Their demand? “We want basic facilities. Just for the road to be commutable.”

We just want basics Bengaluru residents form 2 km human chain against bad roads
news Protest Saturday, October 14, 2017 - 13:10

While many of us slept in to start the weekend this Saturday, hundreds of residents from Marathahalli, Outer Ring Road (ORR) and SGR Dental College road and Munnekolala in Bengaluru gathered in large numbers at ORR. Starting around 9am, women, men and children began to form a human chain, which extended up to 2 kilometres in the span of about an hour.

Their demand? “We want basic facilities. Just for the road to be commutable.”

The monsoon of 2017 has been exceptionally bad for Bengaluru, and has left the city with some very bad roads. Residents have been complaining not just about issues in commuting but also the very real danger of accidents (there have been five pothole-related deaths in the city in a fortnight) and illnesses like dengue from mosquitoes breeding in stagnant water.

The silent human chain protest organised by Raghu K Raman of OM (ORR-Marathahalli) Residents Association on Saturday saw 400-500 people turn up, Vaishnavi Gollapudi, a resident of the area for three years, told TNM. People stuck posters to their clothes saying, “We are part of an educated slum managed by the BBMP” and “We need basic amenities: road, water, drain.”

Another man held up a message which would echo with many Bengalureans at this point, “Drains are meant for waste water flow outside the house, not into the house.”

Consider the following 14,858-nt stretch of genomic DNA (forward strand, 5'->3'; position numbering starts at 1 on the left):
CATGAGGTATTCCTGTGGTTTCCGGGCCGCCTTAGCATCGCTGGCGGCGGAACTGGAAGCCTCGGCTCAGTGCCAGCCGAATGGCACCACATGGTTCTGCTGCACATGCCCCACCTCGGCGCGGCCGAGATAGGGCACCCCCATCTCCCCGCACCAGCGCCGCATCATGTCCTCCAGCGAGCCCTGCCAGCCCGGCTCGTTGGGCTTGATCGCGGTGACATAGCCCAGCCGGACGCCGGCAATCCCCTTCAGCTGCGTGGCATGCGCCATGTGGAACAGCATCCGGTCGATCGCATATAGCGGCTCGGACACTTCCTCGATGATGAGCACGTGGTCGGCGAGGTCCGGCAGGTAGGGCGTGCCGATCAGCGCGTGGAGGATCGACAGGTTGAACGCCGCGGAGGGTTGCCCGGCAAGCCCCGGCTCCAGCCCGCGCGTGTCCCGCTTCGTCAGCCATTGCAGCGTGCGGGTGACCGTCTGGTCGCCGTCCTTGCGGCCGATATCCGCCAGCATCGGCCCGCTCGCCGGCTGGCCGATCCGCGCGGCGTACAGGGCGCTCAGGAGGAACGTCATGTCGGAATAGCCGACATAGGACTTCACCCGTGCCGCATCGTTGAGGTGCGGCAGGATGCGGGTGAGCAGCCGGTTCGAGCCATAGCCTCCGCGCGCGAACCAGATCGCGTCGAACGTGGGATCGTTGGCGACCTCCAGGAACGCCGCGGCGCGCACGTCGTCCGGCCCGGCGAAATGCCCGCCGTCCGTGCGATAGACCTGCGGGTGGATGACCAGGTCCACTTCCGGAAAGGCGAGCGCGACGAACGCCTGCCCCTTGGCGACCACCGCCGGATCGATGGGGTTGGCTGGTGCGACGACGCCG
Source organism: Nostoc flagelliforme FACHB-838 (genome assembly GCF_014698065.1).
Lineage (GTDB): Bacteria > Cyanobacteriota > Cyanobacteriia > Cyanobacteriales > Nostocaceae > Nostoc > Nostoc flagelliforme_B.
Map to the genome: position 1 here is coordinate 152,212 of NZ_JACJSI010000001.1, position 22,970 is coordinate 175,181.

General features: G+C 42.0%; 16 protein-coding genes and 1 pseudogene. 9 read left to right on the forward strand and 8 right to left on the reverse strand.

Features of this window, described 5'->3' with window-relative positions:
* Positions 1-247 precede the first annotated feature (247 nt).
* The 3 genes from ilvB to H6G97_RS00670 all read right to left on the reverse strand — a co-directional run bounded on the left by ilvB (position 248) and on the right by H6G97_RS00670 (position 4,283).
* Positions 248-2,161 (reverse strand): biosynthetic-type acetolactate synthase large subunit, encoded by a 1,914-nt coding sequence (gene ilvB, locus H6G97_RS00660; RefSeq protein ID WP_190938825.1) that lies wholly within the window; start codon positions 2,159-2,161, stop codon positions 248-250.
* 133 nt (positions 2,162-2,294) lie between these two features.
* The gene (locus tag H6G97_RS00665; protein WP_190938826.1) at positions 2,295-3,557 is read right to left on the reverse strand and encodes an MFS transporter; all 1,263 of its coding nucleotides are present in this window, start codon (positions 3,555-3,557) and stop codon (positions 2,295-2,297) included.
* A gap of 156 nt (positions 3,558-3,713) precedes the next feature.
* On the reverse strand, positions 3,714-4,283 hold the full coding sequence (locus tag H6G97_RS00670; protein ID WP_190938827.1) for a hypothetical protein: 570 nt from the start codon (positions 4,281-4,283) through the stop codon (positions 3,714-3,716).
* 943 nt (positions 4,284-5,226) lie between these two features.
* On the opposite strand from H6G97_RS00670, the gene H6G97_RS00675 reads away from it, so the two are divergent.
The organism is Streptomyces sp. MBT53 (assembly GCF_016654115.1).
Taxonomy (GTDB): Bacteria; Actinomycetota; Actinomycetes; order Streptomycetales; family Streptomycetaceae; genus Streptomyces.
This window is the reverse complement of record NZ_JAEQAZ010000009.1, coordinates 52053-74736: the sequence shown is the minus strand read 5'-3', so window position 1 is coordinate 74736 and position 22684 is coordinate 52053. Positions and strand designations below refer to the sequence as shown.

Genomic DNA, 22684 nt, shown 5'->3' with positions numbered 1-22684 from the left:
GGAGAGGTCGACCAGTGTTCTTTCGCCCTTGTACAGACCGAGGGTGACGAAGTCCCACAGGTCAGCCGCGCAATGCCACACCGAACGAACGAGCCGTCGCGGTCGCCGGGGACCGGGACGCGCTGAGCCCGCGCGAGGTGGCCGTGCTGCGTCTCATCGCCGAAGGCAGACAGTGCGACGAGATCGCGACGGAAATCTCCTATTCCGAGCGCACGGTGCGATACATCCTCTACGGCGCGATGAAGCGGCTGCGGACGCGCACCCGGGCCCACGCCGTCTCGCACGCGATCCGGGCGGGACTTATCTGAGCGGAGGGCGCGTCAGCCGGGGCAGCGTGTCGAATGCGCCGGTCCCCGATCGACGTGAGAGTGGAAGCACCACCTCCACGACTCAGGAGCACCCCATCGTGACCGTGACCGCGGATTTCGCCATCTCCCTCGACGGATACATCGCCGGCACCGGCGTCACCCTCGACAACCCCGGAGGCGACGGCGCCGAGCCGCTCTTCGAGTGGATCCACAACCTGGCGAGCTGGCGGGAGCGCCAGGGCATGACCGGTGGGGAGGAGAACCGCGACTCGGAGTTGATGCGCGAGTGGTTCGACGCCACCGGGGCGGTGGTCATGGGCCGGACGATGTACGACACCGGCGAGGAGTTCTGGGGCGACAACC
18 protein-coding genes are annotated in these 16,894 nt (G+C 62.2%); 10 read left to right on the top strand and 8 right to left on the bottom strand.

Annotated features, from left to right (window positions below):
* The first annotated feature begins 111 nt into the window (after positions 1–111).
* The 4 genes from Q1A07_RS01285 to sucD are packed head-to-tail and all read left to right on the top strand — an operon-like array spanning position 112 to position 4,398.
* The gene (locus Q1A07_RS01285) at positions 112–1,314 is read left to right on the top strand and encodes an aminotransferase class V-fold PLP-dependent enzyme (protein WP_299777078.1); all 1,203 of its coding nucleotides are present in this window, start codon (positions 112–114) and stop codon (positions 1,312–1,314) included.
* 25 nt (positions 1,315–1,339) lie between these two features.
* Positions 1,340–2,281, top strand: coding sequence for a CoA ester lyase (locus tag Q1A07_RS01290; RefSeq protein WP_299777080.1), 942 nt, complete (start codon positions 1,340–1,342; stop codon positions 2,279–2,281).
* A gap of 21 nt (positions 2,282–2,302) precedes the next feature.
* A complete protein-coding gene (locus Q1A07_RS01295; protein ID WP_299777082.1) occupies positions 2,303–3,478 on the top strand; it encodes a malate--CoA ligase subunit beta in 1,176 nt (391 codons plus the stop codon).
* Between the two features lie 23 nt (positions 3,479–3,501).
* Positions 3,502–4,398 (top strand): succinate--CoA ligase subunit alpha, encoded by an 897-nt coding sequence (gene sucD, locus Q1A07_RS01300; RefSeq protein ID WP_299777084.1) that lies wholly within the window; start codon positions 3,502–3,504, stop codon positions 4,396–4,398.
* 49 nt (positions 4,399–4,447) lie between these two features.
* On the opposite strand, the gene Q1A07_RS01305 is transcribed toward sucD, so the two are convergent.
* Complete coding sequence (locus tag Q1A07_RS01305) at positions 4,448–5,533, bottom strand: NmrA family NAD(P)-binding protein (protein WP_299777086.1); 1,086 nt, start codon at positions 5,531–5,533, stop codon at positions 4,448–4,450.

Watch this video which shows the myriad of issues highlighted by residents through their posters:


2 km human chain at Marathahalli Outer Ring Road, protesting against bad roads and potholes that have been worsening for years in Munnekollala and SGR Dental Road

Posted by Krishna Mukherjee on Friday, October 13, 2017

“We have tried reaching out to authorities… BBMP, BWSSB... They say they will make the repairs but they haven’t. Sometimes they say that they will do so after the monsoon ends,” Vaishnavi says, “But right now the situation is so bad that even cab drivers refuse to come here. Some time ago, one of our residents was told that even the police van can’t patrol here because it is just not possible to commute on the road.”

Vaishnavi tells TNM that the area has always been a neglected one compared to the rest of the city. But this year the monsoon has battered it exceptionally badly. “If you see here, there are many women (homemakers) who have come out on the streets today, because they are the ones who have to spend most time here. And they are tired,” she says.

The citizens held their formation till 12 noon. Their message wasn’t a hefty one. “We don’t want anything fancy. We just want the basics of what has been promised to us,” Vaishnavi says.  

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